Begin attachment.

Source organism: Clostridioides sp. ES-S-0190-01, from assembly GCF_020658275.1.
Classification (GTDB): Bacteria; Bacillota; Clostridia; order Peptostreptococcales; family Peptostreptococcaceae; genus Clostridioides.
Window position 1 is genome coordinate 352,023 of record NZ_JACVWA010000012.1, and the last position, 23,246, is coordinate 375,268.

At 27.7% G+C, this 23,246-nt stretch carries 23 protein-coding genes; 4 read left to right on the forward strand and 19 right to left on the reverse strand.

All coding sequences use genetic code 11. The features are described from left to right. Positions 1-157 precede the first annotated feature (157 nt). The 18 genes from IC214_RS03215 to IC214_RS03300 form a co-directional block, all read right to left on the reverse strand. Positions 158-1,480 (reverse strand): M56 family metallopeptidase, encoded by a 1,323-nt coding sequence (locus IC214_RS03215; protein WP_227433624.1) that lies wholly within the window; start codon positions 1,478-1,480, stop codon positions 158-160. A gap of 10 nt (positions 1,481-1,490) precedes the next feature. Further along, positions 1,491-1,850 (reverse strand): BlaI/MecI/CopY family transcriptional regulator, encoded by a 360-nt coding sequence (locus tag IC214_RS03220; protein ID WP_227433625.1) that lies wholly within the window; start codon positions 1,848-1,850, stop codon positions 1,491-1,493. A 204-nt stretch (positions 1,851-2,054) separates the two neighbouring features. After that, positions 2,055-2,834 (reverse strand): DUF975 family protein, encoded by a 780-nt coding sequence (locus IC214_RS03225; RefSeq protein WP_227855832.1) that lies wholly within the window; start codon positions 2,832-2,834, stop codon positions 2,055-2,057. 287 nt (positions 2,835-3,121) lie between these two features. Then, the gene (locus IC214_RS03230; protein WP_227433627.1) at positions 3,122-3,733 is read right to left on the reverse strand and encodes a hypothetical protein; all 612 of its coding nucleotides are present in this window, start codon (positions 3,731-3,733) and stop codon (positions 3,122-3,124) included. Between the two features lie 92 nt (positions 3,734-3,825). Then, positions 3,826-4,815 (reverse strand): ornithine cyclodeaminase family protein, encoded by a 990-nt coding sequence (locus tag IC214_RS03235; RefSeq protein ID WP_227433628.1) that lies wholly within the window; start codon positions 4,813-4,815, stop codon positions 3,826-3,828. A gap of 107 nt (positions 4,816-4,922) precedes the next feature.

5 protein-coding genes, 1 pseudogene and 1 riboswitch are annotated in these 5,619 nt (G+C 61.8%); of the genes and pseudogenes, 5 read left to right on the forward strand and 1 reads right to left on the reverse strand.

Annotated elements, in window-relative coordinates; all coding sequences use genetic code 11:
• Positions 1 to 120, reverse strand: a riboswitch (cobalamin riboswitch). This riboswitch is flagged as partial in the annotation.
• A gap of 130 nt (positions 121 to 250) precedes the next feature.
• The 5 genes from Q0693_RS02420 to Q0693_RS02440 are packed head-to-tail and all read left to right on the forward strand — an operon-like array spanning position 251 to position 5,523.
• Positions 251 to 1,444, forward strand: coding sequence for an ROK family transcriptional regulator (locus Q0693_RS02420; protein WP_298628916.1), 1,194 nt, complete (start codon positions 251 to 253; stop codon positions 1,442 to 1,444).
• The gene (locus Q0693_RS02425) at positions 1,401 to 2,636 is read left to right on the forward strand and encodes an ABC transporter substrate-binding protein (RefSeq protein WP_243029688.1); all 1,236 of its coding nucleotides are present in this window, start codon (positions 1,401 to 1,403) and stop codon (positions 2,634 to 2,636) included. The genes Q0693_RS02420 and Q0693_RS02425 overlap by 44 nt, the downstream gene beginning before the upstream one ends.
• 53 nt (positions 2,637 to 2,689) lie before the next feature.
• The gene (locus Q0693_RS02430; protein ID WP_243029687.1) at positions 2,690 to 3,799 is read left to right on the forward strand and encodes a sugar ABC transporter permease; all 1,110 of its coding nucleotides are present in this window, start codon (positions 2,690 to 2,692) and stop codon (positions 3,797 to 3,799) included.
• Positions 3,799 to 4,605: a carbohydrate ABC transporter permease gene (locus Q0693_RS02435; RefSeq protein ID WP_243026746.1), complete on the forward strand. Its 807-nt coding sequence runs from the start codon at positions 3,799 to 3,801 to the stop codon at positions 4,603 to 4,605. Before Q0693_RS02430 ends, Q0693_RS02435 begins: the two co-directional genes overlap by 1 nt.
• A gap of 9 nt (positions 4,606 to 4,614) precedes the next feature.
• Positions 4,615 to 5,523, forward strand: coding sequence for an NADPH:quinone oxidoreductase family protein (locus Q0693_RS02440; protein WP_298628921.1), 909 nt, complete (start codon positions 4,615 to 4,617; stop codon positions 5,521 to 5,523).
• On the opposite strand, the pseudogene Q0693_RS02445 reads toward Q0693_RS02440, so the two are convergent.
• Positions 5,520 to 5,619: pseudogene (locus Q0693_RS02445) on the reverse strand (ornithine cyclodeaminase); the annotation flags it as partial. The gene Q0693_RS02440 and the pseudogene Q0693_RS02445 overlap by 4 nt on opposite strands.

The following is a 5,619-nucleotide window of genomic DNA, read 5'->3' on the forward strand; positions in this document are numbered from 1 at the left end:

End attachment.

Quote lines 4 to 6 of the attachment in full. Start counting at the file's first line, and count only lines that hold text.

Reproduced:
At 27.7% G+C, this 23,246-nt stretch carries 23 protein-coding genes; 4 read left to right on the forward strand and 19 right to left on the reverse strand.

All coding sequences use genetic code 11. The features are described from left to right. Positions 1-157 precede the first annotated feature (157 nt). The 18 genes from IC214_RS03215 to IC214_RS03300 form a co-directional block, all read right to left on the reverse strand. Positions 158-1,480 (reverse strand): M56 family metallopeptidase, encoded by a 1,323-nt coding sequence (locus IC214_RS03215; protein WP_227433624.1) that lies wholly within the window; start codon positions 1,478-1,480, stop codon positions 158-160. A gap of 10 nt (positions 1,481-1,490) precedes the next feature. Further along, positions 1,491-1,850 (reverse strand): BlaI/MecI/CopY family transcriptional regulator, encoded by a 360-nt coding sequence (locus tag IC214_RS03220; protein ID WP_227433625.1) that lies wholly within the window; start codon positions 1,848-1,850, stop codon positions 1,491-1,493. A 204-nt stretch (positions 1,851-2,054) separates the two neighbouring features. After that, positions 2,055-2,834 (reverse strand): DUF975 family protein, encoded by a 780-nt coding sequence (locus IC214_RS03225; RefSeq protein WP_227855832.1) that lies wholly within the window; start codon positions 2,832-2,834, stop codon positions 2,055-2,057. 287 nt (positions 2,835-3,121) lie between these two features. Then, the gene (locus IC214_RS03230; protein WP_227433627.1) at positions 3,122-3,733 is read right to left on the reverse strand and encodes a hypothetical protein; all 612 of its coding nucleotides are present in this window, start codon (positions 3,731-3,733) and stop codon (positions 3,122-3,124) included. Between the two features lie 92 nt (positions 3,734-3,825). Then, positions 3,826-4,815 (reverse strand): ornithine cyclodeaminase family protein, encoded by a 990-nt coding sequence (locus tag IC214_RS03235; RefSeq protein ID WP_227433628.1) that lies wholly within the window; start codon positions 4,813-4,815, stop codon positions 3,826-3,828. A gap of 107 nt (positions 4,816-4,922) precedes the next feature.

5 protein-coding genes, 1 pseudogene and 1 riboswitch are annotated in these 5,619 nt (G+C 61.8%); of the genes and pseudogenes, 5 read left to right on the forward strand and 1 reads right to left on the reverse strand.